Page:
Should I apply for a bunch of credit cards to get the best offer?

Unlike with mortgage and student loans, multiple credit card applications will hurt your credit score


Multiple credit card inquiries can bring your score down fairly drastically in short order, especially if you don’t have decades of credit history on your report. It’s better to find the best card for your needs, and apply for that one. If you want to add one or two more cards later, wait a few months.

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Dear Keeping Score,

I want to get a credit card with no interest for a year. Can I apply to several companies at the same time and see who gives me the best deal and can I see which one gives me the biggest credit line amount before accepting? – Stephen

Dear Stephen,

Can you? Sure! Should you? Probably not.

I can understand why you might think credit shopping is a good idea. From mortgages to monitors, Americans live in an interactive marketplace that is predicated on competition for customers.

In the credit card marketplace, things are not as straightforward. The big difference between applying for five mortgage approvals and five credit cards is in the latter case your credit reports will be hit with five hard inquiries. Unlike a mortgage or even car loans, multiple inquiries for credit cards will each count instantly. This is true even if you were to cancel all but the one card that gives you the “best deal” and the highest credit limit.

I have discussed before that when shopping for a mortgage or car loan, multiple inquiries will only count once if they are done within a certain time frame (typically 30 days). But multiple credit card inquiries can bring your score down fairly drastically in short order, especially if you don’t have decades of credit history on your report to help absorb the scoring hit. A good rule of thumb is that the more positive data you have in your credit file, the less the negative impact from an inquiry.

See related:  How the credit score formula handles multiple credit inquiries

Too many card applications could make your issuers nervous

You might even find that the card you ultimately choose won’t want to do business with you because the multiple inquiries caused your score to plummet below the minimum score they require for their product. Or, any cards you currently have may decide to change their terms based on your lowered score. A lot will depend on how much history you have with your other lenders, but this is certainly within the realm of possibility.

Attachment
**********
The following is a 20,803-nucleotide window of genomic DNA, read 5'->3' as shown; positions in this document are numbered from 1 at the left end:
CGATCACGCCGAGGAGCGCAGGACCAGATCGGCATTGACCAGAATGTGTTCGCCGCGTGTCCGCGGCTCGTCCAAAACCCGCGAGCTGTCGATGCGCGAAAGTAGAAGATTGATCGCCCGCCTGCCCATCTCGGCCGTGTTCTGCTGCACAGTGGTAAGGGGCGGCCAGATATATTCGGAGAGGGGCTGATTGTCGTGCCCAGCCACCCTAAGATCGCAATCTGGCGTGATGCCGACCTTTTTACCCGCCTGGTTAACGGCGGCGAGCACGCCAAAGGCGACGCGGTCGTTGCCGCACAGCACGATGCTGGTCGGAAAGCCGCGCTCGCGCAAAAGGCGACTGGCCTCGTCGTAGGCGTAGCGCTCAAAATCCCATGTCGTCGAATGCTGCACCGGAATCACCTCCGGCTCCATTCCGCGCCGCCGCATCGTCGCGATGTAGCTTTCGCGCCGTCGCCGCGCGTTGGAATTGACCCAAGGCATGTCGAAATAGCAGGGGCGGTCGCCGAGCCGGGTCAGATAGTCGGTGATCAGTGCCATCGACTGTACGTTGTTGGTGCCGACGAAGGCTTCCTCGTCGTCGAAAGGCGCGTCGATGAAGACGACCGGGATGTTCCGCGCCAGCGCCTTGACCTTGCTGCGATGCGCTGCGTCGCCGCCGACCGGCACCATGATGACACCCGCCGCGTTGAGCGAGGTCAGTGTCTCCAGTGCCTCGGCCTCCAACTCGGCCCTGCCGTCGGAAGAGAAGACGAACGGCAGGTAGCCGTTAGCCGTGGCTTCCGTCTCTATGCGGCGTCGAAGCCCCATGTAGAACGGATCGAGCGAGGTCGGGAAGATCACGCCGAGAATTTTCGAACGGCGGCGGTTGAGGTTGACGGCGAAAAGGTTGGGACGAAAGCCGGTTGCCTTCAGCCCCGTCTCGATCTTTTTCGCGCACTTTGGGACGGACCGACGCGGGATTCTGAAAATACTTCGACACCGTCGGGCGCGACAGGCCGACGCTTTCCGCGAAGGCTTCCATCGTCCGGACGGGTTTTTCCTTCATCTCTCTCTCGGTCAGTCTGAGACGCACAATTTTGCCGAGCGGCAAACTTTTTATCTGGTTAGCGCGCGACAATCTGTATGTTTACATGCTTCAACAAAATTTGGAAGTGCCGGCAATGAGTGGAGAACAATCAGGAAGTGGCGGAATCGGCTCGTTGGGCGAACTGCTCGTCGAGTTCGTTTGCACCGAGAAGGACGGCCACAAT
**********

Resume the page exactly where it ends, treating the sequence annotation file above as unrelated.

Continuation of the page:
In a more perfect, Amazon-like world, you could do what you are suggesting. But the real credit card world is far from a consumer nirvana. If you look at it from the credit issuer’s point of view, you may be better able to understand why.

Cards with promotional zero-interest offers are by their very nature a means of attracting new customers. In other words, a loss-leader. The card issuer wants to make up for lost interest money with a long term, frequent transaction relationship with you. Don’t confuse an offer of 0 percent APR for 12 months with free money for a year.

Credit card companies have put in place some “insurance” to keep “no-interest” from being “free.” One of those insurance items is a fee for balance transfers, generally 3-5 percent of the balance being moved to the new card. Depending on the balance, this can add up to quite a chunk of change but could definitely be worth it in saved interest charges, assuming the balance is paid off in time.

When looking for a card, be sure to check two important terms of the offering. A card with a 0 percent balance transfer offer will allow you to transfer a balance during an introductory period with no interest accruing for a period of time. The introductory window can run from a month or two to as much as 21 months. Of course, if you are late or miss a payment during the introductory period, the interest will no longer be zero, but the regular APR.

The other key term to look for is the 0 percent “intro purchase APR.”  This refers to the interest rate charged for new purchases on the card and may run for a different period of time than the “intro balance transfer” period. (And some may offer one or the other, but not both.) Be careful and read all the fine print.

See related:  Poll: Many consumers stick with a favorite credit card at their own expense

Find one card offer that suits you, then add more later as needed

The best and least damaging way to shop for a card is to first get your credit score from all three bureaus – Experian, Equifax and TransUnion. They will each be different because each has different data about you in their files. Then go to a trusted website like, where you can use CardMatch to find prequalified card offers. With your credit score in hand, just peruse the card offerings in your score range that fit your need and pick the best offer.

Notice I said “offer” in the singular. Remember that credit inquiries – even a single one – will bring your score down temporarily. This is one reason why you want to be thoughtful in all of your credit choices.  If you want to apply for a second or third card, just space your applications a few months apart when your score should have recovered.

Remember to keep track of your score!

Editorial Disclaimer

The editorial content on this page is based solely on the objective assessment of our writers and is not driven by advertising dollars. It has not been provided or commissioned by the credit card issuers. However, we may receive compensation when you click on links to products from our partners.

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